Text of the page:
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    Quote Originally Posted by jono View Post
    It takes a lot of drama to distract everyone from noticing that the status quo serves both rail ownership and labor at the expense of everyone else. Getting an act of Congress to help cement that has to feel like the cherry on top.
    Did you read the article above about the monopolization of rail carriers, their huge cuts to the workforce, and how the extra profits are going to shareholders, not to lower pricing?

    Basically they have raised profits, slashed their work force expenses, and kept it all. That’s not on labor.

  8. #383
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    Well their existing labor costs just went up by a third when you include healthcare which undercuts the whole greed angle.

  9. #384
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    Quote Originally Posted by Supermoon View Post
    Did you read the article above about the monopolization of rail carriers, their huge cuts to the workforce, and how the extra profits are going to shareholders, not to lower pricing?

    Basically they have raised profits, slashed their work force expenses, and kept it all. That’s not on labor.
    I did read that. The benefit for labor comes in toast's post. I'm a little bit familiar with that side of it, even though it wasn't fully detailed in the article. The reason ownership is willing to make the concessions they do is that the union contracts create barriers to entry that help the owners capitalize on their monopoly, at society's expense.

    For example, railroads could have self-driving cars. They pretty much do already. If the rails were broken up and deregulated in the same way that AT&T once was we could see systems implemented that could manage smaller trains more efficiently, including passenger trains, rail-ferries and road/rail hybrid vehicles that linked into (and took direction from) a computerized system. Or imagine your own innovation--the barrier to most any of them is 0% technology and 100% human, with the laws and contracts making up the majority of the obstacles.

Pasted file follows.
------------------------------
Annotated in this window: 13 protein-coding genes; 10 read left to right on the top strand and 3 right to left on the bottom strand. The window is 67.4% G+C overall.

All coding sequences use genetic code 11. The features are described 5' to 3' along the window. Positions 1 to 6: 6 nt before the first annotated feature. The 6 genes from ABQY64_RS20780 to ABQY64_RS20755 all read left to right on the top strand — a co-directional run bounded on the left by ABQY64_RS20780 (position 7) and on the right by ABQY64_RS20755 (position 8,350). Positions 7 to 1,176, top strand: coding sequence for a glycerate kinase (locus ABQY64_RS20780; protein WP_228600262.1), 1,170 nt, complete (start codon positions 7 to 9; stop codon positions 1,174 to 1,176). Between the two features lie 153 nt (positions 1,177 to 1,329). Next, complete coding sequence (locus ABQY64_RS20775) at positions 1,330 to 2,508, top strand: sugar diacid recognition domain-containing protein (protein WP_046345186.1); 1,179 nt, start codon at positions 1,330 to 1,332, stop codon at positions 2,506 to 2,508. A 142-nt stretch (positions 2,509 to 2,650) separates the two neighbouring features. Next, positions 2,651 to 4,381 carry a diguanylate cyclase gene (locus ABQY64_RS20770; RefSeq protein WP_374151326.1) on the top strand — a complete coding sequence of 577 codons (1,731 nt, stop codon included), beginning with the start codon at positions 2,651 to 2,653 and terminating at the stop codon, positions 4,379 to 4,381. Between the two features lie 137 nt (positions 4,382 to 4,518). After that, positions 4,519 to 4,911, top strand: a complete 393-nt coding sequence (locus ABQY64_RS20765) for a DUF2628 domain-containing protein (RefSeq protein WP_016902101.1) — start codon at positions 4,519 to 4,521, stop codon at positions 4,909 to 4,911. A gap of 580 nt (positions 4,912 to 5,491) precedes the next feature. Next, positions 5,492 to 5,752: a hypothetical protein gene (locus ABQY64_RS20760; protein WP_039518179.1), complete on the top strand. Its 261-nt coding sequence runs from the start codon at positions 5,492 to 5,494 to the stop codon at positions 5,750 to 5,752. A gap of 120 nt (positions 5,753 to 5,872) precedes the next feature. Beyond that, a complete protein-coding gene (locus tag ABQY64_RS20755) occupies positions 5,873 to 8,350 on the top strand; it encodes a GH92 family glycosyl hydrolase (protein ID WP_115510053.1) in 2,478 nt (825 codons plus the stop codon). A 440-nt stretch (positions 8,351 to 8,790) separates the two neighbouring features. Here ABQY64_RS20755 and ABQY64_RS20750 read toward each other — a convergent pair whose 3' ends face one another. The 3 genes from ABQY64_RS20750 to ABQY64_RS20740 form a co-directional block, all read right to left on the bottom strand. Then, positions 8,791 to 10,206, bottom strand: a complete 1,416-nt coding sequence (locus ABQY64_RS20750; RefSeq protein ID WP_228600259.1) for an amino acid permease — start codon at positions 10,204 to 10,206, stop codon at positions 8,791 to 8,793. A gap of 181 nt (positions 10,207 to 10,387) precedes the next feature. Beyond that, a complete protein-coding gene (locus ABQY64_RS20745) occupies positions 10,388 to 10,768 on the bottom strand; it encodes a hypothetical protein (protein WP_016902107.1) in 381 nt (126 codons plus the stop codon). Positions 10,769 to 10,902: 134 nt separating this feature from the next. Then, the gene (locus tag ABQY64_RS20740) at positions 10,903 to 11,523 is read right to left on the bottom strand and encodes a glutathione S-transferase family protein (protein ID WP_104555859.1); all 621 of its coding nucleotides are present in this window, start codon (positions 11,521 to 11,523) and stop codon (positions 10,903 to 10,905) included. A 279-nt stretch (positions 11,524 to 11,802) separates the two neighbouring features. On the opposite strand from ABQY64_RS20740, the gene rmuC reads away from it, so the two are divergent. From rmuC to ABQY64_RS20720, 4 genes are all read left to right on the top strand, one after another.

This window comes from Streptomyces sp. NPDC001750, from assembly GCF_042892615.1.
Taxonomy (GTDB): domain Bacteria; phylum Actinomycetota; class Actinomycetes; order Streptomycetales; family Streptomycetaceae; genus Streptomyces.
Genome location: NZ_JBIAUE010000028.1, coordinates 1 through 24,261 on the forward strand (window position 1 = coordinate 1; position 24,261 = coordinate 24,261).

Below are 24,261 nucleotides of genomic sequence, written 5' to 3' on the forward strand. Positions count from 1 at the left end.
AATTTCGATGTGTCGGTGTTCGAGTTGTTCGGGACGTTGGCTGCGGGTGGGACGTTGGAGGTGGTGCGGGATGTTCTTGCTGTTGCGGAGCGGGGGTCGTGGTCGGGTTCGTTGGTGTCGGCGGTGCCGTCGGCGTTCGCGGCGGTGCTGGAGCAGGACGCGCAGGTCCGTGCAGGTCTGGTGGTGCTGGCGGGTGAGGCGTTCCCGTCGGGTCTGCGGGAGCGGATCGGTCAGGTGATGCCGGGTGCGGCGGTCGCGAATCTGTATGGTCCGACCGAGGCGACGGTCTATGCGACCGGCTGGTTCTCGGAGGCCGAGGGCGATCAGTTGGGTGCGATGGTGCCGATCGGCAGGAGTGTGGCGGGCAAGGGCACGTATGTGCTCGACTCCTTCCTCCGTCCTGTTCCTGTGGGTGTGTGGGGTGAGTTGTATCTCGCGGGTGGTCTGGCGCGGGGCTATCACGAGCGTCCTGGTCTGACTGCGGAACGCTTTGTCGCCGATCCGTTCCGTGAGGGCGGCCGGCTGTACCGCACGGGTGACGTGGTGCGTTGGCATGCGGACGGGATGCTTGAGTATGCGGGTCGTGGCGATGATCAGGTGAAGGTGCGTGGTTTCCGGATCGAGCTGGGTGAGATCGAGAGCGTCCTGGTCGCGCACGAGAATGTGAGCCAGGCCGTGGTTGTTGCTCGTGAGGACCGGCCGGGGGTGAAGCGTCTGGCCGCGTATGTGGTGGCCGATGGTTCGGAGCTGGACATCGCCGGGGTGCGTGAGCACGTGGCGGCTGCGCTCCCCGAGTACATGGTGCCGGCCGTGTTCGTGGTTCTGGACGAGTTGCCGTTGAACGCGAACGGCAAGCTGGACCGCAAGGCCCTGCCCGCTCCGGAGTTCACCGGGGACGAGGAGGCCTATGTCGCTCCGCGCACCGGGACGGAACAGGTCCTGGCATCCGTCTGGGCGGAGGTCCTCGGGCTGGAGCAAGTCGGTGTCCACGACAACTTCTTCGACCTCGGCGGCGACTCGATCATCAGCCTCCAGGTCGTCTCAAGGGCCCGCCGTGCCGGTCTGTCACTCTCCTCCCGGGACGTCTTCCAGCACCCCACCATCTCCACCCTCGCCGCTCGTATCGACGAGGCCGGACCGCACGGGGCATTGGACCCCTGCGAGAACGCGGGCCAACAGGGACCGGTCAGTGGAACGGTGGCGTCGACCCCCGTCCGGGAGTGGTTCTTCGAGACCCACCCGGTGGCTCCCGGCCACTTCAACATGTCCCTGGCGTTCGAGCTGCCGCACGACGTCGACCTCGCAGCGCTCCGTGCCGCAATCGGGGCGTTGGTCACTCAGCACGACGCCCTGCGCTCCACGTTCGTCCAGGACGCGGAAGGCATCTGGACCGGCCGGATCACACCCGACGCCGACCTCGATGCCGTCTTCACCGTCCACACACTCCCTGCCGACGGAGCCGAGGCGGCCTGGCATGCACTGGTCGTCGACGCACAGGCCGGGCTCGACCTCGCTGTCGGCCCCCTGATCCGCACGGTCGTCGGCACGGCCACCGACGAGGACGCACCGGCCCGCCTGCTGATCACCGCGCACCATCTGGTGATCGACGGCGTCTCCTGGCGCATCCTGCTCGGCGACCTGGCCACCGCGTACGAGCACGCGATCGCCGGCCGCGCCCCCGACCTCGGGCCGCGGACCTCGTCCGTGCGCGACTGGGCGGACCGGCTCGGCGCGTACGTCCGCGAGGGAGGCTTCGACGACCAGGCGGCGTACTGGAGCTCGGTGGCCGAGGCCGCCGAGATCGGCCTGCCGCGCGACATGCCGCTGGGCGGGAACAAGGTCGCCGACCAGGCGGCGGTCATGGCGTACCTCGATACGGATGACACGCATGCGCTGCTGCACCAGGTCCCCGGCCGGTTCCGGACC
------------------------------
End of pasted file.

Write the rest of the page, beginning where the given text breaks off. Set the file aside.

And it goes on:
10. #385
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    Quote Originally Posted by Conundrum View Post
    On the flip side, maybe teachers and nurse need better union representation?
    I'm sure it varies quite a bit by location, but at least around here, nurses do reasonably well. Teacher's could use a pay bump though.

    But, locally, the railroaders are making more than most other professions. They're on par with a bunch of jobs that require many, many years of schooling.

    Every job has its downsides or obstacles to employment. The pay is commensurate with those downsides / obstacles. If you remove the downsides / obstacles, the pay gets adjusted accordingly. Railroaders are trying to have their cake and eat it too.

  11. #386
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    Pretty hard to make an argument that people who are so critical to the national economy that Congress steps in to fix their contract dispute shouldn’t be getting paid really well.

    Also seems like another angle Congress should take on this should be to mandate staffing levels that allow for people to get sick or go to the doctor on short notice if their short term absence would cause issues with the larger economy.

  12. #387
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    Quote Originally Posted by oldnew_guy View Post
    Pretty hard to make an argument that people who are so critical to the national economy that Congress steps in to fix their contract dispute shouldn’t be getting paid really well.

    Also seems like another angle Congress should take on this should be to mandate staffing levels that allow for people to get sick or go to the doctor on short notice if their short term absence would cause issues with the larger economy.